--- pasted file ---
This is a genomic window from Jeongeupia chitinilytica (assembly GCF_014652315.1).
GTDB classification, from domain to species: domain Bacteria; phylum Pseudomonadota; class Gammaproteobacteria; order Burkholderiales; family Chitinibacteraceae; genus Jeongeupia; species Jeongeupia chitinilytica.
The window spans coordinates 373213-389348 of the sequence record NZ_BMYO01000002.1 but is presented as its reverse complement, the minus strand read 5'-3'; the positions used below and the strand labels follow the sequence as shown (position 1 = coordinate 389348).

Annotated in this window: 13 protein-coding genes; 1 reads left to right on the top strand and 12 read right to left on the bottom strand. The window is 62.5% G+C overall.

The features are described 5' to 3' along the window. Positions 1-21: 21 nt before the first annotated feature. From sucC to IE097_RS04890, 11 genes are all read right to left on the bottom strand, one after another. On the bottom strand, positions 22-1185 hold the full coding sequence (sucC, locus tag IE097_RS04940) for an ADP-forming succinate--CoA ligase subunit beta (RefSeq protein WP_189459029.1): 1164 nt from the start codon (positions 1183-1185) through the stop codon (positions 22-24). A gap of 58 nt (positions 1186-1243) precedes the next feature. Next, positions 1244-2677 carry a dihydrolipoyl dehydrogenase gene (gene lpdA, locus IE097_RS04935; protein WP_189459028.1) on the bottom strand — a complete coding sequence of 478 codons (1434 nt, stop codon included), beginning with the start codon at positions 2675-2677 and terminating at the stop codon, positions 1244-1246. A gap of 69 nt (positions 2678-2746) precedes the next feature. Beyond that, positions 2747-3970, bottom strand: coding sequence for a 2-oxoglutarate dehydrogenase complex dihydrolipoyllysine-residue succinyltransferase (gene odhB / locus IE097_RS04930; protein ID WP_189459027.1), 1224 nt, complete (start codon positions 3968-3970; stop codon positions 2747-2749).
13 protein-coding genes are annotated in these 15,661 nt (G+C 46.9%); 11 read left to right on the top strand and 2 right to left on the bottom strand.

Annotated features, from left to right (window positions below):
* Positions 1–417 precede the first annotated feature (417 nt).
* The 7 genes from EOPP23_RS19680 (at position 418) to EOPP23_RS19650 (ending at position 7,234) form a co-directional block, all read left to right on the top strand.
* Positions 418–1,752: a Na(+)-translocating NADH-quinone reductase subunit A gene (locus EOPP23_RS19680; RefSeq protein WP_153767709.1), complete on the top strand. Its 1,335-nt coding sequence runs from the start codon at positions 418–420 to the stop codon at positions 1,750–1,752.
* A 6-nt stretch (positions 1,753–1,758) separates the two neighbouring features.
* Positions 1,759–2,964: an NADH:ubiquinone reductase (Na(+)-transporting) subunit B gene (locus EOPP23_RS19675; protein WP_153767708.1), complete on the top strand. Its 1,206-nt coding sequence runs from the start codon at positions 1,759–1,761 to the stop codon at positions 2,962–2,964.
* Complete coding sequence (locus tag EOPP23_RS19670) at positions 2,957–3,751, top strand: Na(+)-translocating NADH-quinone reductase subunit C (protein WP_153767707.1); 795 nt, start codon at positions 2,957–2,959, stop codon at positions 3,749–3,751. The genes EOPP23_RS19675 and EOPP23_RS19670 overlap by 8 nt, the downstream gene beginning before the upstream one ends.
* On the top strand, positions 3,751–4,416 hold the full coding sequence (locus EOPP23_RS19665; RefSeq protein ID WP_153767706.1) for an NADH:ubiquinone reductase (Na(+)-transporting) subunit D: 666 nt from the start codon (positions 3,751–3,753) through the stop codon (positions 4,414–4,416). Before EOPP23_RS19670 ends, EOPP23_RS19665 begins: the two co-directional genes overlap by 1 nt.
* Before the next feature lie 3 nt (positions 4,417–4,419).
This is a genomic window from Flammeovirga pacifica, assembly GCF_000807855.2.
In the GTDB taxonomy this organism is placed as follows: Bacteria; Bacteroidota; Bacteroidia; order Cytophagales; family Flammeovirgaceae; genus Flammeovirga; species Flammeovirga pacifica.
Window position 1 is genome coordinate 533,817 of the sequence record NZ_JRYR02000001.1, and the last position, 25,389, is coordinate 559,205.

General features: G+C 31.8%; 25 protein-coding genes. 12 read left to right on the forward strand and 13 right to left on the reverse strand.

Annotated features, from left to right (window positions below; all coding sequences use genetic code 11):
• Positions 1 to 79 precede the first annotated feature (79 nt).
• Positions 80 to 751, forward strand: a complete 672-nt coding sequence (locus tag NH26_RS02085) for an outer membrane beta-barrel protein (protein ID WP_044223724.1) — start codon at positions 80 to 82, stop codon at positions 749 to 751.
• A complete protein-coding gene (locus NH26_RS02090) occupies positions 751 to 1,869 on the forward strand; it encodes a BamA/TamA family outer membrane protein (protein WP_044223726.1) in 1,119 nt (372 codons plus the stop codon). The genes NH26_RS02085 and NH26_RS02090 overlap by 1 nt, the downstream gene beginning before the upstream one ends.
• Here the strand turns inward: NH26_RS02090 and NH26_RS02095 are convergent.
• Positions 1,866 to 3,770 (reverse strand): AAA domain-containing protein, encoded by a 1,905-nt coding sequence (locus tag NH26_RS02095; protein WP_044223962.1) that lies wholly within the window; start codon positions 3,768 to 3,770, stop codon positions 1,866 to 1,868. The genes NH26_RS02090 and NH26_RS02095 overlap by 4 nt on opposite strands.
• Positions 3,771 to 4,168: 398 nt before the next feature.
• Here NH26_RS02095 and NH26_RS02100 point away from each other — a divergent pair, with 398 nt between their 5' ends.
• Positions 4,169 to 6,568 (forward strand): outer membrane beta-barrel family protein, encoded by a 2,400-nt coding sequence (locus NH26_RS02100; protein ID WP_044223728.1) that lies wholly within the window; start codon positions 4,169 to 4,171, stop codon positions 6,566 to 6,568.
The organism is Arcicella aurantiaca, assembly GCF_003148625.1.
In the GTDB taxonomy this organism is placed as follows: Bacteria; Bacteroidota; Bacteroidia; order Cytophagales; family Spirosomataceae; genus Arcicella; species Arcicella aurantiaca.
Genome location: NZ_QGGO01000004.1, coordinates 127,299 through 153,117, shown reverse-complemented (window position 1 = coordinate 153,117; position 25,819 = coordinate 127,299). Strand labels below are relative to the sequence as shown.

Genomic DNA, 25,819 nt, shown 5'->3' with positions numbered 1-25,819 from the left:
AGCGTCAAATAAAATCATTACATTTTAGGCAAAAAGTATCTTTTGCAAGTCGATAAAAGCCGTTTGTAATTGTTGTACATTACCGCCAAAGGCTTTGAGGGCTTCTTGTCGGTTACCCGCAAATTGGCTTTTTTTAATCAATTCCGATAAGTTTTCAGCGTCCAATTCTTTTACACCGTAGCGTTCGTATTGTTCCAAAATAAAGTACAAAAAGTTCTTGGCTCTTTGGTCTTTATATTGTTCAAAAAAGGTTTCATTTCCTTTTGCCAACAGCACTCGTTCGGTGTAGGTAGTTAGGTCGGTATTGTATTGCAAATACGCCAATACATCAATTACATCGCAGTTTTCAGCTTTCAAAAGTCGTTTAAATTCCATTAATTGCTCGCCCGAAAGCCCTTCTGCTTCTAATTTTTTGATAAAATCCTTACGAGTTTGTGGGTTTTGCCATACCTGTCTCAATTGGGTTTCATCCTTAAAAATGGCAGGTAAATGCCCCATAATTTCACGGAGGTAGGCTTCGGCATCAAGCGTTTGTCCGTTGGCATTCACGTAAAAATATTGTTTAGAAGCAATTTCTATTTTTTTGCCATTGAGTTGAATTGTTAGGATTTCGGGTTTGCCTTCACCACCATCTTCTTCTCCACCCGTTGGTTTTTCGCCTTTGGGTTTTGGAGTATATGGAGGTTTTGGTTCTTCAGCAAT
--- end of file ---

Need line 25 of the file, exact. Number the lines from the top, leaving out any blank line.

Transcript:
• Positions 1,866 to 3,770 (reverse strand): AAA domain-containing protein, encoded by a 1,905-nt coding sequence (locus tag NH26_RS02095; protein WP_044223962.1) that lies wholly within the window; start codon positions 3,768 to 3,770, stop codon positions 1,866 to 1,868. The genes NH26_RS02090 and NH26_RS02095 overlap by 4 nt on opposite strands.